The City of Minneapolis has completed plans for Phase II of the Midtown Greenway. Under the project’s current schedule, the Greenway should extend to new communities and neighborhoods in Midtown Minneapolis by the end of the year. Trails, ramps, lighting, and retaining walls are designed and ready for construction, and Phase II will stretch from Fifth Avenue on the west to Hiawatha Avenue on the east. This addition required more concentrated planning and design work than Phase I, but after careful consideration and compromise, the Greenway has a design that will serve diverse needs.
The primary challenge to completing Phase II was the Cepro Grain Elevator site, which was the last remaining customer of the Canadian Pacific Railroad in the Corridor. Hennepin County provided critical leadership and financial resources to the project by acquiring the elevator site and freeing the railroad to pull up its tracks and abandon the Corridor. Canadian Pacific will tear up the tracks this Spring and mitigate any environmental problems associated with its use of the Corridor, allowing Phase II construction to begin on-time.
The rail abandonment procedure and federal funding used for construction triggered historic review by the State Historic Preservation Office (SHPO). The Corridor’s associations with early 20th century engineering, urban planning, and transportation, plus its unique solution to public safety concerns make it eligible for placement on the National Register of Historic Places. SHPO worked to ensure that the Phase II design would not harm the Corridor’s historic integrity. One result of that work is that retaining walls for ramps and the grade separation will be constructed from a modular block different than the one used in Phase I. This new concrete block will be much larger than the Phase I block, and is designed to better fit the historical, industrial nature of the Corridor.
Planning for future transit is also a critical component of the Phase II design. Hennepin County is delaying its Midtown transit planning until it has completed a transit study for the Southwest Corridor, but ensuring that transit has room in Phase II was a critical design challenge. The Midtown Greenway Coalition and Hennepin County worked together to find solutions to future transit plans that would not interfere with the biking and pedestrian experience. Retaining walls will not be as high as originally planned, transit will have the necessary space, and construction costs will not expand significantly.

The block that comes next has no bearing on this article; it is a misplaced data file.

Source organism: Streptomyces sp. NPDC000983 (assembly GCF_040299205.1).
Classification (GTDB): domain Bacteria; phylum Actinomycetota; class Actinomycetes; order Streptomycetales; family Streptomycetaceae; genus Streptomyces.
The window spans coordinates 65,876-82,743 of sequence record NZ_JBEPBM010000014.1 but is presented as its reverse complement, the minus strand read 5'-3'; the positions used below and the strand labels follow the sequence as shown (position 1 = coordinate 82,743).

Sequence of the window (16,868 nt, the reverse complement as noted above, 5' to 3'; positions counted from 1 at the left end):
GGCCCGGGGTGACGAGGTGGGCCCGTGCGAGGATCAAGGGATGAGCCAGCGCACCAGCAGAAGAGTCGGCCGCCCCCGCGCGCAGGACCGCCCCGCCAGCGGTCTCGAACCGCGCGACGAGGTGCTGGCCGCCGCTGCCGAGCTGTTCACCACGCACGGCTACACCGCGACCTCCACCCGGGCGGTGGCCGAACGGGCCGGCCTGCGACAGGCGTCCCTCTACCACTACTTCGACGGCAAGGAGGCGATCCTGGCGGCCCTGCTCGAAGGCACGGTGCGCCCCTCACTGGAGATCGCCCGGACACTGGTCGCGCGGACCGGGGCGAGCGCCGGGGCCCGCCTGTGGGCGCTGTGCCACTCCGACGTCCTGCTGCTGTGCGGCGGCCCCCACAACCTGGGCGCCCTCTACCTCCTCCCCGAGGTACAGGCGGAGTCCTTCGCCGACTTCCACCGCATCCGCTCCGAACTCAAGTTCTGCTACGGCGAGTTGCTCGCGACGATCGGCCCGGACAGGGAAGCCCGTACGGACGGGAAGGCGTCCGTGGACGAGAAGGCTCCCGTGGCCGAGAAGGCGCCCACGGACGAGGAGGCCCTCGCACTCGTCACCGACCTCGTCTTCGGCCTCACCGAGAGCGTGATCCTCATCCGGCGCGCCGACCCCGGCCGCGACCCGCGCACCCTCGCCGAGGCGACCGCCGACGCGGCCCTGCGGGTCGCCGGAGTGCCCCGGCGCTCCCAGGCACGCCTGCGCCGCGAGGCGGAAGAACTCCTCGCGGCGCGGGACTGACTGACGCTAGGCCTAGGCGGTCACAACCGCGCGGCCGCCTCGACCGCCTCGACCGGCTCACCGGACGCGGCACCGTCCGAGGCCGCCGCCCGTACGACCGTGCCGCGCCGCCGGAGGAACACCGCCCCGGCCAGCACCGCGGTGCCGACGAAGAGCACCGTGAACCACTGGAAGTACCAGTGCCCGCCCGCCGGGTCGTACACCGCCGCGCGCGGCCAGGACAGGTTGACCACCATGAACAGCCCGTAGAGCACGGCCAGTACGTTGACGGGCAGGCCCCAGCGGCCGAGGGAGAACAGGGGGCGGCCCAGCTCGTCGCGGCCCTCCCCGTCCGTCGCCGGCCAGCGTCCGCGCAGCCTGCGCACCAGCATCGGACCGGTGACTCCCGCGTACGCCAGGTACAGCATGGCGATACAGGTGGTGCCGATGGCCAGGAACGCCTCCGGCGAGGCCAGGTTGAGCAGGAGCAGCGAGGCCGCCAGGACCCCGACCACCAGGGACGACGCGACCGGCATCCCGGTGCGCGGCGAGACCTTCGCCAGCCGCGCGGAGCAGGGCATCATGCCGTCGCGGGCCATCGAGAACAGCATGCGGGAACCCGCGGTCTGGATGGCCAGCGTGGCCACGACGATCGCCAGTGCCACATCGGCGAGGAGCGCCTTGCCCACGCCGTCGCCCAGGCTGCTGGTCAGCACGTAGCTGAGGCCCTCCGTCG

Through the efforts of Mary Altman at the City’s Office of Cultural Affairs, the ramp railings will contain a public art component consistent with the ideas set forth in the Public Art Master Plan.
The Phase II design process is complete, but the public bidding, final engineering, and public approval process will take several more months. A wide variety of interested public entities must weigh in on the Phase II expansion. The Minnesota Department of Transportation must approve the budget and plans, because federal funding is part of the finance package, and MnDOT will act as the federal agent for this project. Hennepin County owns the rail right-of-way, and thus ultimately the Greenway, so it must approve plans.
By the end of July, the City will let the contract for bids, and within three weeks of that time, select a contractor. Construction will begin by the end of the Summer, and could be complete as early as this Fall.